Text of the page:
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'We see the situation getting worse': Advocacy group begins head count of homeless people in Edmonton


A head count will soon help the city get a better picture of how many people are experiencing homelessness in Edmonton.

Homeward Trust Edmonton, a not-for-profit organization working to end homelessness in the city, is doing a head count of homeless people in Edmonton for the first time since 2018.

A street count is normally done every two years, but was canceled due to the pandemic. Wednesday, hundreds of volunteers set out to speak with as many people experiencing homelessness they could find in 24 hours, to collect demographic data and offer help when possible.

Homeward Trust CEO Susan McGee said volunteers won't be able to track down everyone, but it's still the best way to get an accurate snapshot of the current situation.

The overall picture of homeless in the city is a combination of multiple data sources, like shelter use and a daily by-name list used by social agencies. Both of these metrics suggest that this year's count will come back higher than the last.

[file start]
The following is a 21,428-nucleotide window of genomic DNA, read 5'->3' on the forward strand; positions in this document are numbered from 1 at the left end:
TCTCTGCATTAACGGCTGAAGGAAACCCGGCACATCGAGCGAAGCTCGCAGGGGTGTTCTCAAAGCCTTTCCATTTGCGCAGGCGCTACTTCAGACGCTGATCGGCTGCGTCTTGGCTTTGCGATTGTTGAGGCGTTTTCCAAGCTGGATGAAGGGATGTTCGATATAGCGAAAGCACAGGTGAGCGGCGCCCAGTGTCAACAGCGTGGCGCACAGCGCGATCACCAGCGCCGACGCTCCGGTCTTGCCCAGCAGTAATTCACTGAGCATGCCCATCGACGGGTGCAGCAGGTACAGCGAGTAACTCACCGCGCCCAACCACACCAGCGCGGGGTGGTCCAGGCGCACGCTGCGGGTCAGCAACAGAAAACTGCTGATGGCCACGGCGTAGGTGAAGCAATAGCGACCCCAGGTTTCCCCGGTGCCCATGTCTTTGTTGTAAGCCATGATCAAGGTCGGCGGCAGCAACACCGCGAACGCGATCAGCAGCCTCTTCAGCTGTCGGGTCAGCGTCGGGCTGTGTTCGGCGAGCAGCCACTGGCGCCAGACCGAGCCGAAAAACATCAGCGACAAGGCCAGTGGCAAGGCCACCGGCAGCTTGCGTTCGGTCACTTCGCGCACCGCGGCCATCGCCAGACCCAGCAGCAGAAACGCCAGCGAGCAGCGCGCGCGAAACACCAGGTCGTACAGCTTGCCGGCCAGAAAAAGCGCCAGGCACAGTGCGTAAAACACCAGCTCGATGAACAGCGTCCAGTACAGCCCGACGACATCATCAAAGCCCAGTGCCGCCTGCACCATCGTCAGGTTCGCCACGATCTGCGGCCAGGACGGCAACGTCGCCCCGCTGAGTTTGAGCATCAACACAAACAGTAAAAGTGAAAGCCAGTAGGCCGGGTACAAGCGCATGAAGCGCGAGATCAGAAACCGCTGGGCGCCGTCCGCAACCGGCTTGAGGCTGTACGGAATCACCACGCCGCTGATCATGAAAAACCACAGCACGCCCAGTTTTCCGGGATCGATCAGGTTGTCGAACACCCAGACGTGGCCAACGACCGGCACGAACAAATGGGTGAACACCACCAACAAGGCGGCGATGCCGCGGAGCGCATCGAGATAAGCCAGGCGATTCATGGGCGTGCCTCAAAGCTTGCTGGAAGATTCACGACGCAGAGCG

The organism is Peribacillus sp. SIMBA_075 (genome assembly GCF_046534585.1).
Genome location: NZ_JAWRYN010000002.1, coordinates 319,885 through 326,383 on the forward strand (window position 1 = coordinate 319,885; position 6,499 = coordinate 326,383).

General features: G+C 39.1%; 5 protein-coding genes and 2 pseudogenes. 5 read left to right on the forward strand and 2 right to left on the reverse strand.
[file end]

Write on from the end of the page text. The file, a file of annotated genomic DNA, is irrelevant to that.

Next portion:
In 2018, the count showed 2,149 people in Edmonton were experiencing homelessness. Currently, the Edmonton by-name list shows 2,700.

No matter how many people are counted this year, community advocates say it will be too many.

"The numbers are always heartbreakingly large, and yet we see the situation getting worse. So we're out today to remind Edmontonians that one is too many," said Jim Gurnett, a volunteer with the Edmonton Coalition on Housing and Homelessness (ECHH).

"I've never seen in my lifetime in Edmonton, homelessness or precarious housing be as serious a problem as it is today."

Neil Kennedy, another ECHH volunteer, said it's hard to change your situation when you don't have a place to live.

Kennedy's first experience with homelessness was in 1973 after his father was killed. He was 12 years old, and he said he's been in and out of homelessness before moving into a seniors home three years ago.

Kennedy and Gurnett were out Wednesdayhanding out flyers in Churchill Square to raise awareness on the need for more federal and provincial funding for social housing.

"Homelessness is a really rough life, when you're searching for food or water or even a bathroom," Kennedy said, and added it's hard to get a job without clean clothes or somewhere to have a bath.

"You've got to start with a place to live. You need a home."

In June, Gurnett attended a memorial held for 453 people who died as a result of homelessness, but even that number wasn't enough to spark action, he said, and added that the public can help by putting pressure on provincial and federal governments to increase funding for social housing.

"Maybe this count this time will finally make the point," Gurnett said. "We have to keep trying, because right now people are suffering and dying because of not having the human right to a place to call home."

With files from CTV News Edmonton's Jeremy Thompson Top Stories

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